Denethor chuckled. Boromir was in such a hurry to grow up and become a warrior. In but five years it would be so and what was five years? Faramir was just past his fifth year and he seemed so very young still, so very new. What would he do when this bold, brash son of his was one of the soldiers he sent out to battle? What would he do when his dear child found it was not all glory as children dreaming of battle so often believe?
Denethor was very proud of Boromir’s ambitions and knew that both his sons would have to become warriors, as nearly all sons of Gondor did. That did not mean he did not fear for them. He had lost sleep worrying about Boromir’s overzealous nature and his concern for Faramir when he would have to become a warrior for the child had a gentle soul, like his wife, and he did not want to rob him of that.
He knew well what responsibility he and his children had for Gondor and what that meant of them but they were his children. And the thought that one day either of his children could meet their end upon some stricken field…
He hugged Faramir tightly as the boy was passed up into his arms upon the horse. Faramir’s smile grew, for he did not sense his father’s anxiety for the coming years, and he kissed his father’s chin, happy for the attention and happy, as much as he loved Dol Amroth, to be home again.
Denethor grinned at him, relaxing somewhat. They were his children and they would stay so for years yet, if not enough years for his heart. And his little one was in no hurry to grow, that he knew, Faramir was content just to be for now, and Denethor was glad of it.
When the reached the stable of the sixth circle and Denethor reached up to take Faramir from the horse, the boy wrapped his arms around his father’s neck securely and nuzzled his face
against his neck. Denethor took the hint, settling Faramir in his arms so he could carry him.
Denethor did not mind it, was, in fact, glad to be able to hold his youngest close for a longer time. It was good to know that he had been missed too, as was evident by the way Faramir clung to him. The boy had not, Denethor realized now, been away from both his parents for so long a time before, and though he had family who loved him dearly in Dol Amroth, it was not the same.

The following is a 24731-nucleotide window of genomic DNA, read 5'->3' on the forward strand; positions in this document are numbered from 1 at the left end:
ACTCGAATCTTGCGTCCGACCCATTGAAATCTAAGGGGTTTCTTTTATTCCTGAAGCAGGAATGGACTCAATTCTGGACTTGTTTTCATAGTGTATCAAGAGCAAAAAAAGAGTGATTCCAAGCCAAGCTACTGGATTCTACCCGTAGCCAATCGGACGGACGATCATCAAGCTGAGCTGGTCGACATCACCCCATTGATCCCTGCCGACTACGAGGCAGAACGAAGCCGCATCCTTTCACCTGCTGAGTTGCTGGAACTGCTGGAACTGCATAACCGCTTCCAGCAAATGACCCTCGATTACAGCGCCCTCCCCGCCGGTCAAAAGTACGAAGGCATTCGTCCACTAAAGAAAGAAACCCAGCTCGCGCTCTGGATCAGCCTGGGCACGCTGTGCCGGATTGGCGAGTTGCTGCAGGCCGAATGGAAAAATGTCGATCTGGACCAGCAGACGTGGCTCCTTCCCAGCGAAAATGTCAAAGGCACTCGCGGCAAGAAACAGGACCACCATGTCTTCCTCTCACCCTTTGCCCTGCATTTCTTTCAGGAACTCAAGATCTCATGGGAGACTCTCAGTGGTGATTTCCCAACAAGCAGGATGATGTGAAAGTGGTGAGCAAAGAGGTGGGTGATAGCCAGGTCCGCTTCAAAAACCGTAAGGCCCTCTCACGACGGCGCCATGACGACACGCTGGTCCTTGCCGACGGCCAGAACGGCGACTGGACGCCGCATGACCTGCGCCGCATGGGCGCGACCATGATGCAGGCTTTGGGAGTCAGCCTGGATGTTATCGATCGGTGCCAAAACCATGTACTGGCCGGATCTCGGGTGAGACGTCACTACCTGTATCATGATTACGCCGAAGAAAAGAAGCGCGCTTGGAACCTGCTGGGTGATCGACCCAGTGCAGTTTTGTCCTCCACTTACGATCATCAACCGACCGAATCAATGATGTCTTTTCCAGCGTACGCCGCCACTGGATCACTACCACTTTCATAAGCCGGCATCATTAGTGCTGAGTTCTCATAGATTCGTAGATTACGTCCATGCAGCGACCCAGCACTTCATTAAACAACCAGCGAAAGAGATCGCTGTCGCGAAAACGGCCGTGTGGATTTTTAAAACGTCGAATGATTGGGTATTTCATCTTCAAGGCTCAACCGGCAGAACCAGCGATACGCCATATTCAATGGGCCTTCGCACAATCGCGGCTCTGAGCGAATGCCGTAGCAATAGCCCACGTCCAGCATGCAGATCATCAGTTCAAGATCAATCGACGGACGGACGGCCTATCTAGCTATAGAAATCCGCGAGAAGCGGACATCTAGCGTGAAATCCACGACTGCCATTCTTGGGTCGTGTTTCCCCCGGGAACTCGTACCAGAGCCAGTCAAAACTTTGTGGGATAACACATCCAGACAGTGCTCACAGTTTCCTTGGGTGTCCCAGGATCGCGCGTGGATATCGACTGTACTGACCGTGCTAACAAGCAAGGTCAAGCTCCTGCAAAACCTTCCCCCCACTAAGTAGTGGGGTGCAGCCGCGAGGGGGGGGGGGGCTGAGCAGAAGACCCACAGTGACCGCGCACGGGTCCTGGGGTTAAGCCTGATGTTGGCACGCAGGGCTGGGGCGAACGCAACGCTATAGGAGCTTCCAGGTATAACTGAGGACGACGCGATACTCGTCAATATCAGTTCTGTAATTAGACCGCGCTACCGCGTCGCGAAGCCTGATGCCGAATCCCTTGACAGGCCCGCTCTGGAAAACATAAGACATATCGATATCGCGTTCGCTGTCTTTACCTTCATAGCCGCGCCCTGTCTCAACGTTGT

“Are you coming to my study with me, little one?” Denethor asked.
Faramir nodded against his father’s neck and Denethor looked at his eldest. “What of you Boromir?”
“I wish to go bathe and change,” Boromir replied, looking world’s better after the ride through Minis Tirith. The salt of the sea still in his clothing was starting to itch though, for he had been thoroughly doused with it when leaning over the railing so as to not sully the deck.
Denethor chuckled; he suspected Boromir’s reasons and knew them well. He truly made a pitiful sailor, something his wife, who took to the sea as easily as her brother, had found much mirth in.
Denethor set Faramir down once they reached the Citadel, for the boy had begun to squirm, sure now that his father was staying with him for longer. He did keep a hold of his father’s hand though, and climbed into his lap when Denethor sat down in the only comfortable chair in the room, an overstuffed armchair next to the fireplace.
“Did you have a good summer, Faramir?” Denethor asked, wondering at the solemn expression on the boy’s face.
“Oh yes, Papa!” Faramir’s face light up with a grin. “It was wonderful. Uncle and grandfather would not let me do much at first but when I was well it was wonderful.”
“I am very glad to hear that, little one,” Denethor said. “So tell me of your adventures, and I am sure you and your brother had plenty. How did Dol Amroth treat my boys?”
“Dol Amroth was different without Mama,” Faramir reported quietly. “It made me sad sometimes.”
“Ah, little one,” Denethor murmured, understanding Faramir’s sudden stillness now and holding his youngest close and pressing a kiss to his hair. “I thought you enjoyed your time there.”
“I did,” Faramir said quickly. “Dol Amroth is…is…”
Denethor saw his wife’s love of her homeland in his youngest at that moment and understood, for he loved the white streets of his city. And he wondered, for a moment, what it must be to feel such a kinship with the land of two places, for as much as Denethor saw the sea in his son’s eyes, Imrahil said he saw the gleaming white of Minis Tirith and so his little one was a child of both.
“It is special to you,” Denethor finished for him, for Faramir could not seem to find the right words.
Faramir nodded, “But I am glad to be home. I missed you.”
“And I very dearly missed my sons,” Denethor told him, “for the city seems a little greyer without you here with me.”
Faramir said nothing but Denethor thought he understood. Denethor felt a slight pang in his heart. He would have kept his boys from learning that the world seemed a little less bright after
great loss, if only for a little while longer.
"Papa," Faramir’s voice brought Denethor out of his thoughts. He frowned, the boy seemed very hesitant.